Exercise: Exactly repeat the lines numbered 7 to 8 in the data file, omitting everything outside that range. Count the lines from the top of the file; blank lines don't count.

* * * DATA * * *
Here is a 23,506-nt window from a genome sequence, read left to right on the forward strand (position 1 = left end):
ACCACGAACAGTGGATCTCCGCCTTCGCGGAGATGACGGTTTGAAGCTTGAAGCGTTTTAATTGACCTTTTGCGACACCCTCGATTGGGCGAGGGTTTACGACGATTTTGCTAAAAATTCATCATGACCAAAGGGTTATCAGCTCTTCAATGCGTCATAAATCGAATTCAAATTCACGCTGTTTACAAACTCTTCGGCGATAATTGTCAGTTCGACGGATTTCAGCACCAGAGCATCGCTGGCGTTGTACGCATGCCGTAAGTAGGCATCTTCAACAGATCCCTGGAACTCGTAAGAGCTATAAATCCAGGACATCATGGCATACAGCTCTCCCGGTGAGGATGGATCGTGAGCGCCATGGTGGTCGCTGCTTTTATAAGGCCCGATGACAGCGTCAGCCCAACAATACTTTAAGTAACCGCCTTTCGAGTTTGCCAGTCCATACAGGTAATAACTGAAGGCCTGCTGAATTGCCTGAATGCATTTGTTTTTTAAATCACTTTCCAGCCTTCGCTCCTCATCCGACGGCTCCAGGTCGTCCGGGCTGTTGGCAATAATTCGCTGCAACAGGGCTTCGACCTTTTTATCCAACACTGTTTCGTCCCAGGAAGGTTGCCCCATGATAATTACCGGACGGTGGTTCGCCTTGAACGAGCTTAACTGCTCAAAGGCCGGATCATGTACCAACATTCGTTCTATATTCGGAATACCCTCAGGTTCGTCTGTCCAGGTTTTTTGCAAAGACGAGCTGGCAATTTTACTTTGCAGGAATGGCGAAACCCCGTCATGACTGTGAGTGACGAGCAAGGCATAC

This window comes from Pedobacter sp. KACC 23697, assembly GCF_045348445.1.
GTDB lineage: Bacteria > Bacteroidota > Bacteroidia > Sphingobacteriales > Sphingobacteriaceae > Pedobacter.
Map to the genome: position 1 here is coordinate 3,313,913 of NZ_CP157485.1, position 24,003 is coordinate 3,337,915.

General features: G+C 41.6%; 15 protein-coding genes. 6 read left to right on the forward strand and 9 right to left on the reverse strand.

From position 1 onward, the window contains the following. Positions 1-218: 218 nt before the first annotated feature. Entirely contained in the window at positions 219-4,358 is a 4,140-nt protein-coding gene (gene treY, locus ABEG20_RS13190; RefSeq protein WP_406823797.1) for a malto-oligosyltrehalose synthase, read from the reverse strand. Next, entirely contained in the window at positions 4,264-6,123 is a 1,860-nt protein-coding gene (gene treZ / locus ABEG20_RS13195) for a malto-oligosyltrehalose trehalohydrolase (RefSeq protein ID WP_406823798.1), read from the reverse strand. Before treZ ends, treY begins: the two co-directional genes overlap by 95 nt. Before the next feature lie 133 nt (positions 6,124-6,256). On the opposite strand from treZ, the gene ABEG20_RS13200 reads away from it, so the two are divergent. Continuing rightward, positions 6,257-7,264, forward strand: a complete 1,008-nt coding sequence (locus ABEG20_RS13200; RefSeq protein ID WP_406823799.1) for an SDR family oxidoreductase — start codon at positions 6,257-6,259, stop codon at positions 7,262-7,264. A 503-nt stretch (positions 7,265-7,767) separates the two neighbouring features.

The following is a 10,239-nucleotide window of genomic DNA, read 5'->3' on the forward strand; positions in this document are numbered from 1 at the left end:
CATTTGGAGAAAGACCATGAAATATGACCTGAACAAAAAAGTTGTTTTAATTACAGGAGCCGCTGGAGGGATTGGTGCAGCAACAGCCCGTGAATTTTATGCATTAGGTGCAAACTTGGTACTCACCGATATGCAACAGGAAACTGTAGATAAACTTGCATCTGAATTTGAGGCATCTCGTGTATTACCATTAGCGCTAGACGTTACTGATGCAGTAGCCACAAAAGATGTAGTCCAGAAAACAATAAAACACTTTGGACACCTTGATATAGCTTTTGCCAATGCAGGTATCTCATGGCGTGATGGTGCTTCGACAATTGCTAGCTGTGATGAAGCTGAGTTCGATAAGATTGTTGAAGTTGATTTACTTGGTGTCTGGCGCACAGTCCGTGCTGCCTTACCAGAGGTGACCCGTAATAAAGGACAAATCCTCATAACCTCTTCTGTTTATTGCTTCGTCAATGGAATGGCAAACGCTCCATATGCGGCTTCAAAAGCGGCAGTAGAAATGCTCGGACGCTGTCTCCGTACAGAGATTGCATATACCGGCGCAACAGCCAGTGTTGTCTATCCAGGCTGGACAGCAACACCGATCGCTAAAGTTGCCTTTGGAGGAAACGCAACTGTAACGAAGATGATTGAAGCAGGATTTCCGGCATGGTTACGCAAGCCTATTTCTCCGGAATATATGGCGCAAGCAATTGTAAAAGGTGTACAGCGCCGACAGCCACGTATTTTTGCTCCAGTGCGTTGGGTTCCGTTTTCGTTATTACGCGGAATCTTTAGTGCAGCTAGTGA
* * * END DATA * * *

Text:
From position 1 onward, the window contains the following. Positions 1-218: 218 nt before the first annotated feature. Entirely contained in the window at positions 219-4,358 is a 4,140-nt protein-coding gene (gene treY, locus ABEG20_RS13190; RefSeq protein WP_406823797.1) for a malto-oligosyltrehalose synthase, read from the reverse strand. Next, entirely contained in the window at positions 4,264-6,123 is a 1,860-nt protein-coding gene (gene treZ / locus ABEG20_RS13195) for a malto-oligosyltrehalose trehalohydrolase (RefSeq protein ID WP_406823798.1), read from the reverse strand. Before treZ ends, treY begins: the two co-directional genes overlap by 95 nt. Before the next feature lie 133 nt (positions 6,124-6,256). On the opposite strand from treZ, the gene ABEG20_RS13200 reads away from it, so the two are divergent. Continuing rightward, positions 6,257-7,264, forward strand: a complete 1,008-nt coding sequence (locus ABEG20_RS13200; RefSeq protein ID WP_406823799.1) for an SDR family oxidoreductase — start codon at positions 6,257-6,259, stop codon at positions 7,262-7,264. A 503-nt stretch (positions 7,265-7,767) separates the two neighbouring features.

The following is a 10,239-nucleotide window of genomic DNA, read 5'->3' on the forward strand; positions in this document are numbered from 1 at the left end: